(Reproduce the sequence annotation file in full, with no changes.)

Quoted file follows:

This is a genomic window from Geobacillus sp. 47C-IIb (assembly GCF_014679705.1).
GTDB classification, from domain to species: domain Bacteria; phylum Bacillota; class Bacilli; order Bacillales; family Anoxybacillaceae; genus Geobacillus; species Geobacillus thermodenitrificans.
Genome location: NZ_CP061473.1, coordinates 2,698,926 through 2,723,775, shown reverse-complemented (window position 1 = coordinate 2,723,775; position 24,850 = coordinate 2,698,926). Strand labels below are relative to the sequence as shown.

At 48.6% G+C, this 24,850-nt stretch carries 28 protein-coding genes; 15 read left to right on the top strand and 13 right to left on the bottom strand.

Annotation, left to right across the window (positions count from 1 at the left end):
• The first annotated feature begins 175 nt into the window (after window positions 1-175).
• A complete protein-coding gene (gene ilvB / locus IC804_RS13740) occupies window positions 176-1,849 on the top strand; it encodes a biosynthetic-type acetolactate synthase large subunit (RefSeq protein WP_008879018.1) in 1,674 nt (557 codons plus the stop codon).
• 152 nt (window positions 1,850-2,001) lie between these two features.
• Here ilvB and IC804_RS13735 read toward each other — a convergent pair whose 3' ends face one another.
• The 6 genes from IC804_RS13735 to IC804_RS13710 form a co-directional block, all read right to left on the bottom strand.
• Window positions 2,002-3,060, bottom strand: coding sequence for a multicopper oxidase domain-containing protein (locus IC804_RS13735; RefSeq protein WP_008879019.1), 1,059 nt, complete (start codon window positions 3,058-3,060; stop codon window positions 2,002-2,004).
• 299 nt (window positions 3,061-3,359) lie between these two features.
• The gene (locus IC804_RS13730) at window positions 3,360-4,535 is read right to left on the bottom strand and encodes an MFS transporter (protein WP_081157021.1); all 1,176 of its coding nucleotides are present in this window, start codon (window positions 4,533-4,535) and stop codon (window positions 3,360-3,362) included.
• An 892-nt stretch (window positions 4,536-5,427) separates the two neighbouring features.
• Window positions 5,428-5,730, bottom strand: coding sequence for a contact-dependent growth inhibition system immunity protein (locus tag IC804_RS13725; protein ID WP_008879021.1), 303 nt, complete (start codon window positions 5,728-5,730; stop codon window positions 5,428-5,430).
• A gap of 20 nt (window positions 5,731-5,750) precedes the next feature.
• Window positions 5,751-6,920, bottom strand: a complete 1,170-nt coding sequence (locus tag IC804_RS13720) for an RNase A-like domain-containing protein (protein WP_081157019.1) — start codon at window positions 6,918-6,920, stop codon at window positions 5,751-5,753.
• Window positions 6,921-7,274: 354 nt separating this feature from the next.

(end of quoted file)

This is a genomic window from Geobacillus sp. 47C-IIb (assembly GCF_014679705.1).
GTDB classification, from domain to species: domain Bacteria; phylum Bacillota; class Bacilli; order Bacillales; family Anoxybacillaceae; genus Geobacillus; species Geobacillus thermodenitrificans.
Genome location: NZ_CP061473.1, coordinates 2,698,926 through 2,723,775, shown reverse-complemented (window position 1 = coordinate 2,723,775; position 24,850 = coordinate 2,698,926). Strand labels below are relative to the sequence as shown.

At 48.6% G+C, this 24,850-nt stretch carries 28 protein-coding genes; 15 read left to right on the top strand and 13 right to left on the bottom strand.

Annotation, left to right across the window (positions count from 1 at the left end):
• The first annotated feature begins 175 nt into the window (after window positions 1-175).
• A complete protein-coding gene (gene ilvB / locus IC804_RS13740) occupies window positions 176-1,849 on the top strand; it encodes a biosynthetic-type acetolactate synthase large subunit (RefSeq protein WP_008879018.1) in 1,674 nt (557 codons plus the stop codon).
• 152 nt (window positions 1,850-2,001) lie between these two features.
• Here ilvB and IC804_RS13735 read toward each other — a convergent pair whose 3' ends face one another.
• The 6 genes from IC804_RS13735 to IC804_RS13710 form a co-directional block, all read right to left on the bottom strand.
• Window positions 2,002-3,060, bottom strand: coding sequence for a multicopper oxidase domain-containing protein (locus IC804_RS13735; RefSeq protein WP_008879019.1), 1,059 nt, complete (start codon window positions 3,058-3,060; stop codon window positions 2,002-2,004).
• 299 nt (window positions 3,061-3,359) lie between these two features.
• The gene (locus IC804_RS13730) at window positions 3,360-4,535 is read right to left on the bottom strand and encodes an MFS transporter (protein WP_081157021.1); all 1,176 of its coding nucleotides are present in this window, start codon (window positions 4,533-4,535) and stop codon (window positions 3,360-3,362) included.
• An 892-nt stretch (window positions 4,536-5,427) separates the two neighbouring features.
• Window positions 5,428-5,730, bottom strand: coding sequence for a contact-dependent growth inhibition system immunity protein (locus tag IC804_RS13725; protein ID WP_008879021.1), 303 nt, complete (start codon window positions 5,728-5,730; stop codon window positions 5,428-5,430).
• A gap of 20 nt (window positions 5,731-5,750) precedes the next feature.
• Window positions 5,751-6,920, bottom strand: a complete 1,170-nt coding sequence (locus tag IC804_RS13720) for an RNase A-like domain-containing protein (protein WP_081157019.1) — start codon at window positions 6,918-6,920, stop codon at window positions 5,751-5,753.
• Window positions 6,921-7,274: 354 nt separating this feature from the next.